Although mitochondrial disorders are among the most common inherited conditions that cause neurologic impairment, there are currently no U.S. Food and Drug Administration (FDA)-approved medications designed to treat primary mitochondrial disease. This is in part related to the lack of biomarkers to monitor disease status or response to treatment and the paucity of randomized, controlled clinical trials focused on mitochondrial disease therapies. Despite this discouraging historical precedent, a number of new approaches to mitochondrial disease therapy are on the horizon. By studying metabolites central to redox chemistry, investigators are gaining new insights into potential noninvasive biomarkers. Controlled clinical trials designed to study the effects of novel redox-modulating therapies, such as EPI-743, in patients with inherited mitochondrial disease are also underway. Furthermore, several new compounds with potential effects on inner mitochondrial membrane function and mitochondrial biogenesis are in development. Such advances are providing the foundation for a new era in mitochondrial disease therapeutics.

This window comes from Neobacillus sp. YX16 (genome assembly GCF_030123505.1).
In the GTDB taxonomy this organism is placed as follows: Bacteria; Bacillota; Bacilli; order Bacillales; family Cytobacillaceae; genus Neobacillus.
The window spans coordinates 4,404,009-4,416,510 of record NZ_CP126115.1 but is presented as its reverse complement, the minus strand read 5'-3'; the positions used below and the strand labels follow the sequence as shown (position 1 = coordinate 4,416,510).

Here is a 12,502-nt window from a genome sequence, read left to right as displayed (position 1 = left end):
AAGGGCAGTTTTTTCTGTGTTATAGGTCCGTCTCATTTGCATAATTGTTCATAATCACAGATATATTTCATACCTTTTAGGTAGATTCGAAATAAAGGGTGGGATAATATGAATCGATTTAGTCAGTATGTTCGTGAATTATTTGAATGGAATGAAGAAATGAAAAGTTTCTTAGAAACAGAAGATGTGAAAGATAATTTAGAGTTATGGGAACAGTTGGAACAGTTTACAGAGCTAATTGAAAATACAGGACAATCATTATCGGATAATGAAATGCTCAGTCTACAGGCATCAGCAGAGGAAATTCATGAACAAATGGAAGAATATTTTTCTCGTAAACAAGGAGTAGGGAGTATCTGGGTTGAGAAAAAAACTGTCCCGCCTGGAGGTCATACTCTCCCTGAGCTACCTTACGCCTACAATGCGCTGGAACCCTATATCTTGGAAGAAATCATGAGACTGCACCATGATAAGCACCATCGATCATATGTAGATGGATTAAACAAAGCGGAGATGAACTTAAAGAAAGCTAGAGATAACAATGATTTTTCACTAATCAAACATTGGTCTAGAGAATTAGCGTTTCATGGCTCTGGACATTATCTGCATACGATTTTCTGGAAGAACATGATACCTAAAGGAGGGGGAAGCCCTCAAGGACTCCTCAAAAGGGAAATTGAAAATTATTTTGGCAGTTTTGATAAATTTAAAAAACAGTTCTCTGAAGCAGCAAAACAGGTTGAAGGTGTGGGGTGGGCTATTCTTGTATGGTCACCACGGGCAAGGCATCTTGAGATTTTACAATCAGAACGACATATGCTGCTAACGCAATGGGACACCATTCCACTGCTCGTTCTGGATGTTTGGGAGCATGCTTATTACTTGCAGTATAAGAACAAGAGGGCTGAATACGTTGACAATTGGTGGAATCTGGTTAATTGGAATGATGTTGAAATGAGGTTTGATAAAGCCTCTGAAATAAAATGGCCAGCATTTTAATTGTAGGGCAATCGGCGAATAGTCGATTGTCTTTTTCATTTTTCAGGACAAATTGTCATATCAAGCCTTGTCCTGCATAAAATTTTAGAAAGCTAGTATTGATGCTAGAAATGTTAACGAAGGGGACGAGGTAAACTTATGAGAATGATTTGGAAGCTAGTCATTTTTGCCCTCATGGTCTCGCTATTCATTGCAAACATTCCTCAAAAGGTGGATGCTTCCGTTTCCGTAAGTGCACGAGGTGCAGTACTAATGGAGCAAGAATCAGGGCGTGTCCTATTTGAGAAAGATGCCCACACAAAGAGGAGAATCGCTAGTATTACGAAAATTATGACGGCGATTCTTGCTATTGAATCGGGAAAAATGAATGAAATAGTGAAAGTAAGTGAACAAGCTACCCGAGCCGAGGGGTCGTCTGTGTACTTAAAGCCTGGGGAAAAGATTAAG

View details for DOI 10.1177/0883073814538509
View details for PubMedID 24985754